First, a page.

“The cannabis industry, even though we’re one of the youngest industries out there, is extremely slow to adopt technology,” Lange says. “Up until recently, it was just a snail’s pace.”
Lange says for many companies, the biggest obstacle to change is the so-called “master growers” who installed equipment they were comfortable with.
“We have found that a majority of the time these master growers don’t actually know what they’re doing,” Lange says. “They have a recipe that they follow, and if it works, it does great. But if one variable is out of whack, they lose control and can’t figure out what they’re doing or how to fix it. And so new equipment represents a big risk in that regard.”
That trend, too, is changing with the times, as cannabis companies are relying less on a “master grower” to design a multimillion-dollar production facility and putting that responsibility in the hands of an engineer or consultant like Lange, who is currently building out a facility in Portugal in addition to his work in North America.
Another technology being deployed by Ascendant Management with great success is aeroponics.
Although aeroponics has been used for decades to grow lettuce, herbs, strawberries and other crops, only a small fraction of cannabis growers have put the cultivation method to use.
“The inherent advantages of aeroponics lead me to believe that it will expand rapidly once regulation starts catching up — once we have to be energy efficient and care about water usage and things like that,” Lange says.
When Ascendant Management was contracted to provide design and engineering services for Onyx Agronomics in Shelton, Washington, Lange recommended a high level of control that could also be scaled up as Onyx expanded.
“That led us to aeroponics,” he says.
The company installed an aeroponics system designed by AEssenseGrows, as well as the company’s Guardian Grow Management software, to improve automation, reduce the risk of contaminants and pests, lower the cost of production and provide an analytics platform that eliminated guesswork in the grow.
“Overall, we were able to create a very robust, environmentally controlled facility,” Lange says. “It generates about 130 million data points a day that allows them to get real data as to what is happening with all the plants.”
Bailee Syrek, the director of operations at Onyx, says automation has helped the company produce a high-quality, consistent product, leading to more sales in less time.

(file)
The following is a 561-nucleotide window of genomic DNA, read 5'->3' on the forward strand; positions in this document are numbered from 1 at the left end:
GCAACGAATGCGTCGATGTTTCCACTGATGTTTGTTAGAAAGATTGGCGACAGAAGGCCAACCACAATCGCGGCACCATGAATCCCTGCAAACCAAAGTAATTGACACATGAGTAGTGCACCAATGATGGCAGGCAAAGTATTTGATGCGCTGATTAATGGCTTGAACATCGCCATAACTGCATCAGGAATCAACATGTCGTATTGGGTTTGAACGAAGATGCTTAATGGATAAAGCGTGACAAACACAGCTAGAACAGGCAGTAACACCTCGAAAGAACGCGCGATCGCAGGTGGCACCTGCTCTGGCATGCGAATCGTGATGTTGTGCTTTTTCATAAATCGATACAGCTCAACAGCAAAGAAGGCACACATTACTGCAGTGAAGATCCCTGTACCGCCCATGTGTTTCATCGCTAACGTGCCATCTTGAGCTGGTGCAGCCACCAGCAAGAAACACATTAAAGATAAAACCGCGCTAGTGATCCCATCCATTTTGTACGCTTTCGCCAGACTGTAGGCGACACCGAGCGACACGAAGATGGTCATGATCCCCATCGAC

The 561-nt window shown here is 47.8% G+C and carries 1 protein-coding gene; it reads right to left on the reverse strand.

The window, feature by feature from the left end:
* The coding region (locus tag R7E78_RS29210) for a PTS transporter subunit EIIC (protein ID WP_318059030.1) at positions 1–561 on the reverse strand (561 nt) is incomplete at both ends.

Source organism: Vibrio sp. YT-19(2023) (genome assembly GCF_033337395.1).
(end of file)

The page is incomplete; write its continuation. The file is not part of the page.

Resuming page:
Another big advantage with the aeroponics system and the various automation technologies installed at Onyx is being able to dramatically reduce labor.
“Right now, with the current labor market, automation is allowing us to keep producing at full capacity and not have downtime, even though filling vacant positions is difficult in today’s market,” says Syrek.
Lange estimates growers can reduce their labor needs by around 80%, but most don’t cut staffing that much. They prefer to reduce labor by, say, 60%, and shift 20% of their workforce to different tasks.
“Instead of spending their entire day keeping plants alive, now your staff are mostly there to improve the life of the plant,” Lange says.
Syrek confirms the labor savings of about 60%, resulting in a significantly lower overall cost of production.
“Consistency is the other big thing,” she says. “Humans just aren’t capable of monitoring all the data and making corrections like a computer is, so we wouldn’t even be able to grow how we do currently without automation.”
Ascendant is installing similar technology, including the AEssenseGrows aeroponics infrastructure, at XP Agronomics, just outside of Tulsa, Oklahoma. The 15,000-square-foot facility is expected to be operational by November.
Although the Oklahoma Medical Marijuana Authority has granted nearly 8,000 cultivation licenses, Lange says there’s a dearth of high-quality cannabis in the booming Sooner State market, leaving an opening for a top-notch producer with a highly efficient operation to make their mark.
“We’re looking to go over there and bring in a lot of the things that we’ve learned about producing medical-grade products and take it to the Oklahoma market,” Lange says.